Figure 3: WRF and Goddard-Satellite Data Simulator Unit (G-SDSU) simulations of PCT (a,d), reflectivity (b,e), and Doppler velocity (c,f). Two microphysics schemes, GSFC and THOM, are shown for comparison in this highlight. A general bias of ~ 20 K or larger are found in PCT, showing too much scattering that implies an overestimate of precipitating ice aloft. GSFC shows a 5 dBZ or larger bias in reflectivity magnitude for snow, while THOM agrees with observations better. In terms of the magnitudes of the Doppler velocity, GSFC agrees well with the observations in the snow layer, while THOM shows a slight high bias. The top vertex of red triangles indicates the time of front passage. Two additional schemes (WSM6 and Morrison 2-moment, i.e., MORR) are examined in Han et al. (2013).The unique snow size distribution and fractal-like shape assumptions in THOM result in a better simulation of reflectivity, while slower fall speeds in the speed-diameter relationship assumption in GSFC contribute to its good performance on the Doppler velocity simulation.

Scientific significance: This research addresses a key NASA Precipitation Measurement Missions science topic, to use advanced space-borne sensors to gain physical insights into precipitation processes. Using both space-borne and ground-based observations, we investigated the impact of four widely used microphysics schemes in WRF model on precipitation scattering signature, reflectivity, and Doppler velocity. we also obtained in-depth insights regarding assumptions related to particle size distribution, shape, fall velocity, and their relationship to remote sensing quantities for the four schemes in WRF. Methodologies developed to simulate those remote sensing quantities could be contributed to a larger scientific community.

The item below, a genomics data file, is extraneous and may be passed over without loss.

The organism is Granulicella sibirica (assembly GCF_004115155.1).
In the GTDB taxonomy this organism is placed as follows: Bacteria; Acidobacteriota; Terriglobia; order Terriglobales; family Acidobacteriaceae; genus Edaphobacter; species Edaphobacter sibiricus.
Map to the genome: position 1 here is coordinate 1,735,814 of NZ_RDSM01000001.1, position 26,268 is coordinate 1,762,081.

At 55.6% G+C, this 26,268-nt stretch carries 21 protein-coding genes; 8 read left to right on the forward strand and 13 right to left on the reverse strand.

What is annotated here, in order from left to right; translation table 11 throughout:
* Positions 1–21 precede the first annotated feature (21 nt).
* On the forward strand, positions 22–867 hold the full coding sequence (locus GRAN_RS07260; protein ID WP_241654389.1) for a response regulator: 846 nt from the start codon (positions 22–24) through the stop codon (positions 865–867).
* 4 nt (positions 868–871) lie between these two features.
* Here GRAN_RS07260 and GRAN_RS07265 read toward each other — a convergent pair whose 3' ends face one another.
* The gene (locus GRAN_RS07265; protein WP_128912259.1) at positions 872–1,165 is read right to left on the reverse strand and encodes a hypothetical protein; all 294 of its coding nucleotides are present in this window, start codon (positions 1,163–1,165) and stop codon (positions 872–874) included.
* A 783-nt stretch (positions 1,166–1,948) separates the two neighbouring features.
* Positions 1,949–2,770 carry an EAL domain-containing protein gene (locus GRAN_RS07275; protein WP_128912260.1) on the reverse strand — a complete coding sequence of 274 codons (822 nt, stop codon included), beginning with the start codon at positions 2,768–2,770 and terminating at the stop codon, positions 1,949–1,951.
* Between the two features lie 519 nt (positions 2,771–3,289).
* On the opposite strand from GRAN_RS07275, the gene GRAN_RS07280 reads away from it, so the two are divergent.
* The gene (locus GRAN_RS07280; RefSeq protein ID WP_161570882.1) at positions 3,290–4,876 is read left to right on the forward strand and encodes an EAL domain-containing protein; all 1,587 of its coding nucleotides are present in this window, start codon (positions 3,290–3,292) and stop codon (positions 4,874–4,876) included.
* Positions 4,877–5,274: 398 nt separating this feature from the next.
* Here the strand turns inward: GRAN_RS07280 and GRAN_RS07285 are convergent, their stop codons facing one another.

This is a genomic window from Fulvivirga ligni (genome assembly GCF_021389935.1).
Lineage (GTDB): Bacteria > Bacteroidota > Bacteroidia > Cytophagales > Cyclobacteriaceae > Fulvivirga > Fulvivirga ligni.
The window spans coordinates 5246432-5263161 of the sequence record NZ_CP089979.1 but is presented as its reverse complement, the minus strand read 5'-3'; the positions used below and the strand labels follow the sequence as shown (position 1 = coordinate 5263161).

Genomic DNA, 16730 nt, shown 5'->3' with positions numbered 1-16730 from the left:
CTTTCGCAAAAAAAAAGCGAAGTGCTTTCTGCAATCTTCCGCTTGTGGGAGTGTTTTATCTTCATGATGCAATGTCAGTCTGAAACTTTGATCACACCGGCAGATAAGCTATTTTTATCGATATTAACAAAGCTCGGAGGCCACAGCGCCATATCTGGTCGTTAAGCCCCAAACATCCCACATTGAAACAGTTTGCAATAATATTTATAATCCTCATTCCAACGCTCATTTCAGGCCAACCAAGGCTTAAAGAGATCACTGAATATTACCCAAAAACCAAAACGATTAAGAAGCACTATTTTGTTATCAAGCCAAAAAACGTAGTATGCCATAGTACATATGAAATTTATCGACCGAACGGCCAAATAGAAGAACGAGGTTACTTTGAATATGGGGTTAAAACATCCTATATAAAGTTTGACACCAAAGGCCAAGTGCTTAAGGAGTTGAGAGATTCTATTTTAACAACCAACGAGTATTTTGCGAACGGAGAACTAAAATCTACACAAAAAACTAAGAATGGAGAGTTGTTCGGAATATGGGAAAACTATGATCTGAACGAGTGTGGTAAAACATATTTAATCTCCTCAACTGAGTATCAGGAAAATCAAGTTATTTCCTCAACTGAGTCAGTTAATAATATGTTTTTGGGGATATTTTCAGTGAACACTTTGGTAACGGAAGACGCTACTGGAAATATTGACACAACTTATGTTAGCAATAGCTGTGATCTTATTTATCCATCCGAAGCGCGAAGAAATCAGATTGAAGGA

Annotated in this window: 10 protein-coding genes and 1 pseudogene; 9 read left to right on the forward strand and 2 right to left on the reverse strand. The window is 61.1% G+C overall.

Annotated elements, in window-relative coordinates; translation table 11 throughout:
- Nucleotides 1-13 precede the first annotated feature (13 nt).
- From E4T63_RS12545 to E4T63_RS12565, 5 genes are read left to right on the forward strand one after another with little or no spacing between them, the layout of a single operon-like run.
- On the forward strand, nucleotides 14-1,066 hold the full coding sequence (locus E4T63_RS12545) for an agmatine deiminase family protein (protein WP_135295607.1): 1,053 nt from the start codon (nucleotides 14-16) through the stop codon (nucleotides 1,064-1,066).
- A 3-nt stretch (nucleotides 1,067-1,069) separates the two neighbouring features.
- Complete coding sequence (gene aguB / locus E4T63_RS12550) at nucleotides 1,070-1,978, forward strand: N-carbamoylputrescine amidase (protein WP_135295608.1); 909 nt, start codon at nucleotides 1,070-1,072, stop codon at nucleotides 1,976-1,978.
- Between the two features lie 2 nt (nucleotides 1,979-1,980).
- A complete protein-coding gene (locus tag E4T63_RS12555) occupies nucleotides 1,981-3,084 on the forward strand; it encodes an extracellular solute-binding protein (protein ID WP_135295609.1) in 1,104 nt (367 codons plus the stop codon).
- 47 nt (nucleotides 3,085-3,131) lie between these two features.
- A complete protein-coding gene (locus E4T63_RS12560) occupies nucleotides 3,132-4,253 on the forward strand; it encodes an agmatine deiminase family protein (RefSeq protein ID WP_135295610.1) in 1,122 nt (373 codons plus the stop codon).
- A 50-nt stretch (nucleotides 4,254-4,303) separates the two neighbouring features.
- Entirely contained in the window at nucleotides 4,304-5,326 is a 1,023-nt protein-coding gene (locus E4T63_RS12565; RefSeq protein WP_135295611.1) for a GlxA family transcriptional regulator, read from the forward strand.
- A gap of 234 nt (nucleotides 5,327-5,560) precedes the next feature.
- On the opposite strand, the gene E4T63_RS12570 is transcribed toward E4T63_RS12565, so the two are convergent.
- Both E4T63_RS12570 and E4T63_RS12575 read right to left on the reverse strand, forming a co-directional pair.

Relevance for Future Missions: Our research using NASA satellites in evaluation of the performance of a sophisticated numerical weather model contributions to the NASA goal of improving weather prediction of extreme events.

Earth Sciences Division - Atmospheres

Successful Forecasting of Propagating Precipitation Events by the

NASA Unified-Weather Research and Forecasting Model

Wei-Kuo Tao (GSFC), Di Wu(SSAI), Toshihisa Matsui (ESSIC), Stephen Lang (SSAI), Code 612, NASA GSFC